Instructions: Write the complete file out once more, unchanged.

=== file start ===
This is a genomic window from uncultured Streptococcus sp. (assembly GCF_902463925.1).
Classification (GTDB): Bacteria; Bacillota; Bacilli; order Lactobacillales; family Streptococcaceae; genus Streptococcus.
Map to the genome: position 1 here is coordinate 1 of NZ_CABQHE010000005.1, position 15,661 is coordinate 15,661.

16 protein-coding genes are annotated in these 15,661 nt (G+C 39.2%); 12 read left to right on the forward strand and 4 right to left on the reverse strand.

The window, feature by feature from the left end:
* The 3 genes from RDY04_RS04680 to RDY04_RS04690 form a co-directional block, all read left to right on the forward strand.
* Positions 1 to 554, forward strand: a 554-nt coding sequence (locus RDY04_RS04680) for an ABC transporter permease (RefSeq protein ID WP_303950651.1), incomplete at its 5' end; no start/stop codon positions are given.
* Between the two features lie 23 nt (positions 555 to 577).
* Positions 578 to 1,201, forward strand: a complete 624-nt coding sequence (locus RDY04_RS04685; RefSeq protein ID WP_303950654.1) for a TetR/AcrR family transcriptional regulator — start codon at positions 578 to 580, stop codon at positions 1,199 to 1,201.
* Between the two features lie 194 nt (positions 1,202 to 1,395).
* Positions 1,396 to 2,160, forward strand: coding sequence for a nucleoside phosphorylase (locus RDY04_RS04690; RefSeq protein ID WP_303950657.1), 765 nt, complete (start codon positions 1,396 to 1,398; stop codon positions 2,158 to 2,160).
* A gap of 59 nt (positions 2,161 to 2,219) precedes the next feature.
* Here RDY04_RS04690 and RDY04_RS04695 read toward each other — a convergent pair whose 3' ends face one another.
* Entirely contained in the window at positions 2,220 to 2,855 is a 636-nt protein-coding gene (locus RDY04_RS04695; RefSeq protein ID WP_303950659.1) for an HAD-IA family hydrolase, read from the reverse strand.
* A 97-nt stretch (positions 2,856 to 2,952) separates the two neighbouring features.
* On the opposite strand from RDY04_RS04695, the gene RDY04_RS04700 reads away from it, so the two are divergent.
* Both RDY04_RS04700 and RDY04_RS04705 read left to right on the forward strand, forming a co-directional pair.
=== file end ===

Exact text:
This is a genomic window from uncultured Streptococcus sp. (assembly GCF_902463925.1).
Classification (GTDB): Bacteria; Bacillota; Bacilli; order Lactobacillales; family Streptococcaceae; genus Streptococcus.
Map to the genome: position 1 here is coordinate 1 of NZ_CABQHE010000005.1, position 15,661 is coordinate 15,661.

16 protein-coding genes are annotated in these 15,661 nt (G+C 39.2%); 12 read left to right on the forward strand and 4 right to left on the reverse strand.

The window, feature by feature from the left end:
* The 3 genes from RDY04_RS04680 to RDY04_RS04690 form a co-directional block, all read left to right on the forward strand.
* Positions 1 to 554, forward strand: a 554-nt coding sequence (locus RDY04_RS04680) for an ABC transporter permease (RefSeq protein ID WP_303950651.1), incomplete at its 5' end; no start/stop codon positions are given.
* Between the two features lie 23 nt (positions 555 to 577).
* Positions 578 to 1,201, forward strand: a complete 624-nt coding sequence (locus RDY04_RS04685; RefSeq protein ID WP_303950654.1) for a TetR/AcrR family transcriptional regulator — start codon at positions 578 to 580, stop codon at positions 1,199 to 1,201.
* Between the two features lie 194 nt (positions 1,202 to 1,395).
* Positions 1,396 to 2,160, forward strand: coding sequence for a nucleoside phosphorylase (locus RDY04_RS04690; RefSeq protein ID WP_303950657.1), 765 nt, complete (start codon positions 1,396 to 1,398; stop codon positions 2,158 to 2,160).
* A gap of 59 nt (positions 2,161 to 2,219) precedes the next feature.
* Here RDY04_RS04690 and RDY04_RS04695 read toward each other — a convergent pair whose 3' ends face one another.
* Entirely contained in the window at positions 2,220 to 2,855 is a 636-nt protein-coding gene (locus RDY04_RS04695; RefSeq protein ID WP_303950659.1) for an HAD-IA family hydrolase, read from the reverse strand.
* A 97-nt stretch (positions 2,856 to 2,952) separates the two neighbouring features.
* On the opposite strand from RDY04_RS04695, the gene RDY04_RS04700 reads away from it, so the two are divergent.
* Both RDY04_RS04700 and RDY04_RS04705 read left to right on the forward strand, forming a co-directional pair.